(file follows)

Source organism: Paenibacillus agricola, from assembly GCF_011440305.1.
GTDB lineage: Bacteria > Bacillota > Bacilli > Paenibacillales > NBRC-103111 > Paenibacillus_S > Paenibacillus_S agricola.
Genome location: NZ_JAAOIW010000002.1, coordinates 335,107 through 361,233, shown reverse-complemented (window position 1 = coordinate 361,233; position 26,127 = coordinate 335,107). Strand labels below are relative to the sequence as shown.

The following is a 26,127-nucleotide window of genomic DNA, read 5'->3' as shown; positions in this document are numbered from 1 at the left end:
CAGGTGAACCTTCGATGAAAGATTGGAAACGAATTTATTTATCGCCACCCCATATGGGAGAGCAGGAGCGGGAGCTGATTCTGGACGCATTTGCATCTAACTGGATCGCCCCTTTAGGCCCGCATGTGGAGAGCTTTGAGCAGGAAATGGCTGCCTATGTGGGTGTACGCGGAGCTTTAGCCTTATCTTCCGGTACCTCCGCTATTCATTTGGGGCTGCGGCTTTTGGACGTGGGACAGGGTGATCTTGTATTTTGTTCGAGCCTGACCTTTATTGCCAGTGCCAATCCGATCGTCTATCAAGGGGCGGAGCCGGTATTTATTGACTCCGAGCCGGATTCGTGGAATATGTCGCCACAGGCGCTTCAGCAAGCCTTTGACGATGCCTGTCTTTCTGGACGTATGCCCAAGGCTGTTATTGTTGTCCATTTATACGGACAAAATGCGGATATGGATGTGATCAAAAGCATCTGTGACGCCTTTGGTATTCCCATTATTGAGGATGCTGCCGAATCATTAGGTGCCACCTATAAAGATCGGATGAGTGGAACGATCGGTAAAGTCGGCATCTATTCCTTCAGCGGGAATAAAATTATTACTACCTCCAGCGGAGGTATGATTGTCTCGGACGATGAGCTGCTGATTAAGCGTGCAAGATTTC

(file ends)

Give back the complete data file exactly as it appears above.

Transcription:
Source organism: Paenibacillus agricola, from assembly GCF_011440305.1.
GTDB lineage: Bacteria > Bacillota > Bacilli > Paenibacillales > NBRC-103111 > Paenibacillus_S > Paenibacillus_S agricola.
Genome location: NZ_JAAOIW010000002.1, coordinates 335,107 through 361,233, shown reverse-complemented (window position 1 = coordinate 361,233; position 26,127 = coordinate 335,107). Strand labels below are relative to the sequence as shown.

The following is a 26,127-nucleotide window of genomic DNA, read 5'->3' as shown; positions in this document are numbered from 1 at the left end:
CAGGTGAACCTTCGATGAAAGATTGGAAACGAATTTATTTATCGCCACCCCATATGGGAGAGCAGGAGCGGGAGCTGATTCTGGACGCATTTGCATCTAACTGGATCGCCCCTTTAGGCCCGCATGTGGAGAGCTTTGAGCAGGAAATGGCTGCCTATGTGGGTGTACGCGGAGCTTTAGCCTTATCTTCCGGTACCTCCGCTATTCATTTGGGGCTGCGGCTTTTGGACGTGGGACAGGGTGATCTTGTATTTTGTTCGAGCCTGACCTTTATTGCCAGTGCCAATCCGATCGTCTATCAAGGGGCGGAGCCGGTATTTATTGACTCCGAGCCGGATTCGTGGAATATGTCGCCACAGGCGCTTCAGCAAGCCTTTGACGATGCCTGTCTTTCTGGACGTATGCCCAAGGCTGTTATTGTTGTCCATTTATACGGACAAAATGCGGATATGGATGTGATCAAAAGCATCTGTGACGCCTTTGGTATTCCCATTATTGAGGATGCTGCCGAATCATTAGGTGCCACCTATAAAGATCGGATGAGTGGAACGATCGGTAAAGTCGGCATCTATTCCTTCAGCGGGAATAAAATTATTACTACCTCCAGCGGAGGTATGATTGTCTCGGACGATGAGCTGCTGATTAAGCGTGCAAGATTTC